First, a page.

You are so proud of them! They worked so hard at college and earnt themselves a place at university! Packing your son or daughter off to university can be an exciting but slightly daunting time. Here are some tips for parents of university students.
1: Encourage them to focus on their employability as well as their academics
Whilst it is a distressing statistic, 48% of graduates never secure a graduate-level job and remain underemployed in jobs that do not require a degree.
We conducted a surveyed of 1500 graduates to find out why they struggled to get a graduate job
The survey revealed that:
90% found it difficult to work out what job was right for them
86% found it hard to write a graduate CV
85% find interviews difficult and nerve-wracking
85% admitted needing work experience before entering the workforce
Your son or daughter can increase their chances of successfully securing a graduate-level job after university by working on their employability whilst they study.
-Encourage your son or daughter to get work experience and/or internships and a part-time job.
-Purchase a copy of The Student Book for them. It outlines everything you need to know to get the job you really want.
A degree alone is no longer enough to secure a graduate-level job.
Graduate recruiters expect graduates to leave university with the following 6 skills:
- Organisation and planning
- Using your own initiative
Gaining work experience will help your son or daughter, to be able to clearly demonstrate and articulate that they have skills useful for the workplace. This will boost their employability.
For more information, visit our page dedicated to parents.
We’ve put this as the first tip for parents of university students because employability is often overlooked.
2: Understand the academic support available to them
Most graduate schemes have a minimum entry requirement of a 2:1 degree.
Employers still do value academic achievement however, it is important to also gain experience as explained above.
Many students say that “first year doesn’t count” as the grades achieved in the first year doesn’t contribute to the final degree classification.
However, working hard in first year will help them to build a strong foundation for their second and final year at university.
First year is a good opportunity for students to develop the academic skills required for higher education such as researching and referencing.
If your son or daughter is having trouble adapting to their university studies remind them that they can:
-Visit their academic support centre.
Most universities have an academic support centre as well as a section on their website dedicated to academic support.
They will provide help with research skills, writing skills, study skills etc.
-Speak with the staff at their university’s library
The library staff can help students to locate books and resources related to their course.
If your son or daughter requires assistive technology, the library staff may also be able to help your son or daughter with that too.
-Attend office hours
Office hours will give your son or daughter the opportunity to speak with their lecturers face to face. If they are struggling with a particular area of their course attending office hours can be beneficial.
-Get the right support if they have or think they have learning difficulties
The disability services centre at your son or daughter’s university can help them to get the support they need.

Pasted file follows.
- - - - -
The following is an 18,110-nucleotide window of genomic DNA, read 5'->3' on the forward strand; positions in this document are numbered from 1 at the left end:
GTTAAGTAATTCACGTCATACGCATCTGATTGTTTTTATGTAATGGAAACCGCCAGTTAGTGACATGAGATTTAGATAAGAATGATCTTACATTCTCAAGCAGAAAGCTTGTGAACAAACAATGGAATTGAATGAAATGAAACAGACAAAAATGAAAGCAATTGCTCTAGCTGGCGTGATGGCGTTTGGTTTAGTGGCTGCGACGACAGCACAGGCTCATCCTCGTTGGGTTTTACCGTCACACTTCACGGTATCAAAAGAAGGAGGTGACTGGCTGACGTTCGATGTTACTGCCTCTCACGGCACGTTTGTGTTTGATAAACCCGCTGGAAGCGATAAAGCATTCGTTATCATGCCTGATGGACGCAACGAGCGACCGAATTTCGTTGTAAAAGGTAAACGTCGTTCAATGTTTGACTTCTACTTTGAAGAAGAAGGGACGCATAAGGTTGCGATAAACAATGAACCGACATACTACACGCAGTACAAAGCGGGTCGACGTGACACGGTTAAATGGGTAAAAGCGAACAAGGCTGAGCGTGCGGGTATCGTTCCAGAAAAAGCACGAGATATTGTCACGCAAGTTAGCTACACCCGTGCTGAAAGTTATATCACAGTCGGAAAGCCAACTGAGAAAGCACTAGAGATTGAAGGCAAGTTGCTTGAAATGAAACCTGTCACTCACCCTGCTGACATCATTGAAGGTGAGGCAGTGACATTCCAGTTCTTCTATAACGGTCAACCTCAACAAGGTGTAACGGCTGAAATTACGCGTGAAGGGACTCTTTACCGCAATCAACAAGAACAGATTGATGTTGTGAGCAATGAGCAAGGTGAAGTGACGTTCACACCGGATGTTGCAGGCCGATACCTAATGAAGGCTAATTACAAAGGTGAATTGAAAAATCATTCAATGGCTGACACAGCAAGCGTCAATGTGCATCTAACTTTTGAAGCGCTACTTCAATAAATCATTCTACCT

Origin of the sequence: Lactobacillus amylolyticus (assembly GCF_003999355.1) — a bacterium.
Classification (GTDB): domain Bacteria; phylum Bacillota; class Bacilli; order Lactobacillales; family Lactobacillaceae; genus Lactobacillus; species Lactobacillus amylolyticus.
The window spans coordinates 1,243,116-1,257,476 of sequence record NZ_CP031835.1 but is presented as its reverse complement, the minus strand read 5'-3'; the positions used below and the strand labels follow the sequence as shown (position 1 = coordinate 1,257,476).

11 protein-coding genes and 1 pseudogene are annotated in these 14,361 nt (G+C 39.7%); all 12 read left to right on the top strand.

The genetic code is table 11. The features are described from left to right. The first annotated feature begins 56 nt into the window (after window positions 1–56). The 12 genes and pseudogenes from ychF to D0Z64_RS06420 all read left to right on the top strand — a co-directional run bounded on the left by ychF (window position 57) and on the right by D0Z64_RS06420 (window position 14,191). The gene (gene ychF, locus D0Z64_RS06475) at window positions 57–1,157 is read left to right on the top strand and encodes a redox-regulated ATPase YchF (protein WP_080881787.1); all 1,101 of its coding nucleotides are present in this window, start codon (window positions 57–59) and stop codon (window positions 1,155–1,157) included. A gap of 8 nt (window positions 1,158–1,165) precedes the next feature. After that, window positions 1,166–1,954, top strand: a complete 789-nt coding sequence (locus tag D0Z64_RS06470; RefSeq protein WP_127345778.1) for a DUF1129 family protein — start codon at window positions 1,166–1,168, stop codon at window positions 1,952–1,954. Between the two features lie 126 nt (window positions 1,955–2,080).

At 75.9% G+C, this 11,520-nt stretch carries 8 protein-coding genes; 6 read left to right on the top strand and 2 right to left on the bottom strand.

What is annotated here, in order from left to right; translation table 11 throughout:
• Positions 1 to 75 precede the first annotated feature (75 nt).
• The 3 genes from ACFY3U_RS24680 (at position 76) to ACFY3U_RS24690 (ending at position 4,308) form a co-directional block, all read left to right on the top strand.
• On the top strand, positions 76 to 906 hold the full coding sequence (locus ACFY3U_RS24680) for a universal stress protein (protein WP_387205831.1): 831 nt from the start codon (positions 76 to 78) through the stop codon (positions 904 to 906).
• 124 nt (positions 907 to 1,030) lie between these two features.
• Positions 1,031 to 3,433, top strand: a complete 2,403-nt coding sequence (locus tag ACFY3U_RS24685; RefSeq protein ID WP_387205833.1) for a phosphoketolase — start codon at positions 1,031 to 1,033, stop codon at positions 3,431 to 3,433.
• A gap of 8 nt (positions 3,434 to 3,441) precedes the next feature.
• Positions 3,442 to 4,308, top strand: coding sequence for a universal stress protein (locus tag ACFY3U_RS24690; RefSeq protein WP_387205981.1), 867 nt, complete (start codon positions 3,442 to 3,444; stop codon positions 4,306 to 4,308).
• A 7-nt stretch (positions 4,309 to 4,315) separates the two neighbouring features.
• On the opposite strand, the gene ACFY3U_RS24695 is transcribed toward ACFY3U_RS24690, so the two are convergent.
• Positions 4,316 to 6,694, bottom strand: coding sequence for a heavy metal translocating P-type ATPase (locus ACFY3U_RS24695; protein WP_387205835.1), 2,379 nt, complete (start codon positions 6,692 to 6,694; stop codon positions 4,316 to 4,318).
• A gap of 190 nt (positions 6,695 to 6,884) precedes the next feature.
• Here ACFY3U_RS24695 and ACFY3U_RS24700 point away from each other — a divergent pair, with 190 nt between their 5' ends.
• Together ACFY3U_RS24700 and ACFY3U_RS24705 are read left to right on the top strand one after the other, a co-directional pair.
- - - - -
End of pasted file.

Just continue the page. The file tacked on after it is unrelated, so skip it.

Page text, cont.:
3: Encourage them to be all-rounders
As well as a strong academic record and work experience, employers will be interested in your son or daughter’s extracurricular activities.
Encourage them to take up leadership positions for societies that they are interested in.
Other activities such as taking part in a sport, volunteering, learning a language or playing a musical instrument will help your son or daughter to stand out when it comes to applying for graduate jobs.
Furthermore, taking part in these additional activities will help them to get the most out of their time at university.
Whilst they may find the academic element of their university overwhelming at times, it is important that they manage their time effectively and pursue various other activities as employers will look for evidence of this.
4: What to do if your child wants to change course
If it is still early on in the term it may be easy to switch to another course. Advise them to book an appointment with their programme leader to see if they can switch to another course.
Unless your son or daughter wants to go into a vocational profession such as nursing, changing their degree subject shouldn’t have a major impact on their employability as many graduate programmes do not require a specific degree subject.
If your son or daughter is studying something that they enjoy, they may feel more motivated to work harder, increasing their chances of achieving higher grades.
5: Give them the space to settle into university life
Your son or daughter might be leaving home for the first time. This can be quite nerve-wracking for both parents and students.
Give them some space for the first few weeks to settle into their new lifestyle.
If you do want to check in, remind them to do important tasks that they might overlook such as registering to the local GP.
Tips for parents of university students: summary
We hope that these tips for parents of university students are useful.
The key takeaway from this post is to ensure that your son or daughter actively works on improving their employability whilst they are at university.
Before you go, here are 5 tips for parents of university students from a parents perspective by Leicester university.